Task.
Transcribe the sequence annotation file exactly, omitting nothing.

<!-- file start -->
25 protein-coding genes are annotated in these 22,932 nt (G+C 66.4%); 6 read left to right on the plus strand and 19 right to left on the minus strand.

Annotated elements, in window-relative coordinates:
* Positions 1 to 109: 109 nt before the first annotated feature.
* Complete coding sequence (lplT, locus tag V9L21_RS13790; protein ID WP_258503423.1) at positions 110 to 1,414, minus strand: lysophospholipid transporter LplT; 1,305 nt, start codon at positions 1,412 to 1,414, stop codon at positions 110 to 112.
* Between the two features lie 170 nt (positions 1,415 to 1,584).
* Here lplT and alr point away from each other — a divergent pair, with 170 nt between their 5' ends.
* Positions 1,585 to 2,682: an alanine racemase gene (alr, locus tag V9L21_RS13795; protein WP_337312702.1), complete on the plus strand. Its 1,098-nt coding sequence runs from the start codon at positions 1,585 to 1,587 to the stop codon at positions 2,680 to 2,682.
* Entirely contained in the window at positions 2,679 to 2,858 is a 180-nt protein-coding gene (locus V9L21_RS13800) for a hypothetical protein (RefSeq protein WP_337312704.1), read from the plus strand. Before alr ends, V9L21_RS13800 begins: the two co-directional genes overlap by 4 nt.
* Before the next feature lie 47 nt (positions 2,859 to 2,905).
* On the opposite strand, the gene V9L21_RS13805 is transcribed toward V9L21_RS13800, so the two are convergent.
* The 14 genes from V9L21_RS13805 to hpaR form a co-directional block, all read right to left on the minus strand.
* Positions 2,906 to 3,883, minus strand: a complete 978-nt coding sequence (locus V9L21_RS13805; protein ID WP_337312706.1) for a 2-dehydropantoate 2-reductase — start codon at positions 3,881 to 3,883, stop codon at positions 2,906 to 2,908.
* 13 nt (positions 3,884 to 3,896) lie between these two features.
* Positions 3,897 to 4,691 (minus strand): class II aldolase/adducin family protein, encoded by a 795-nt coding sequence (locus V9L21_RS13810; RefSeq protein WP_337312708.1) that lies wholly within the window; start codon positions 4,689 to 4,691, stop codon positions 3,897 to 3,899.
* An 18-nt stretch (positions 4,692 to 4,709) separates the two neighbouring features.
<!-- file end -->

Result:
25 protein-coding genes are annotated in these 22,932 nt (G+C 66.4%); 6 read left to right on the plus strand and 19 right to left on the minus strand.

Annotated elements, in window-relative coordinates:
* Positions 1 to 109: 109 nt before the first annotated feature.
* Complete coding sequence (lplT, locus tag V9L21_RS13790; protein ID WP_258503423.1) at positions 110 to 1,414, minus strand: lysophospholipid transporter LplT; 1,305 nt, start codon at positions 1,412 to 1,414, stop codon at positions 110 to 112.
* Between the two features lie 170 nt (positions 1,415 to 1,584).
* Here lplT and alr point away from each other — a divergent pair, with 170 nt between their 5' ends.
* Positions 1,585 to 2,682: an alanine racemase gene (alr, locus tag V9L21_RS13795; protein WP_337312702.1), complete on the plus strand. Its 1,098-nt coding sequence runs from the start codon at positions 1,585 to 1,587 to the stop codon at positions 2,680 to 2,682.
* Entirely contained in the window at positions 2,679 to 2,858 is a 180-nt protein-coding gene (locus V9L21_RS13800) for a hypothetical protein (RefSeq protein WP_337312704.1), read from the plus strand. Before alr ends, V9L21_RS13800 begins: the two co-directional genes overlap by 4 nt.
* Before the next feature lie 47 nt (positions 2,859 to 2,905).
* On the opposite strand, the gene V9L21_RS13805 is transcribed toward V9L21_RS13800, so the two are convergent.
* The 14 genes from V9L21_RS13805 to hpaR form a co-directional block, all read right to left on the minus strand.
* Positions 2,906 to 3,883, minus strand: a complete 978-nt coding sequence (locus V9L21_RS13805; protein ID WP_337312706.1) for a 2-dehydropantoate 2-reductase — start codon at positions 3,881 to 3,883, stop codon at positions 2,906 to 2,908.
* 13 nt (positions 3,884 to 3,896) lie between these two features.
* Positions 3,897 to 4,691 (minus strand): class II aldolase/adducin family protein, encoded by a 795-nt coding sequence (locus V9L21_RS13810; RefSeq protein WP_337312708.1) that lies wholly within the window; start codon positions 4,689 to 4,691, stop codon positions 3,897 to 3,899.
* An 18-nt stretch (positions 4,692 to 4,709) separates the two neighbouring features.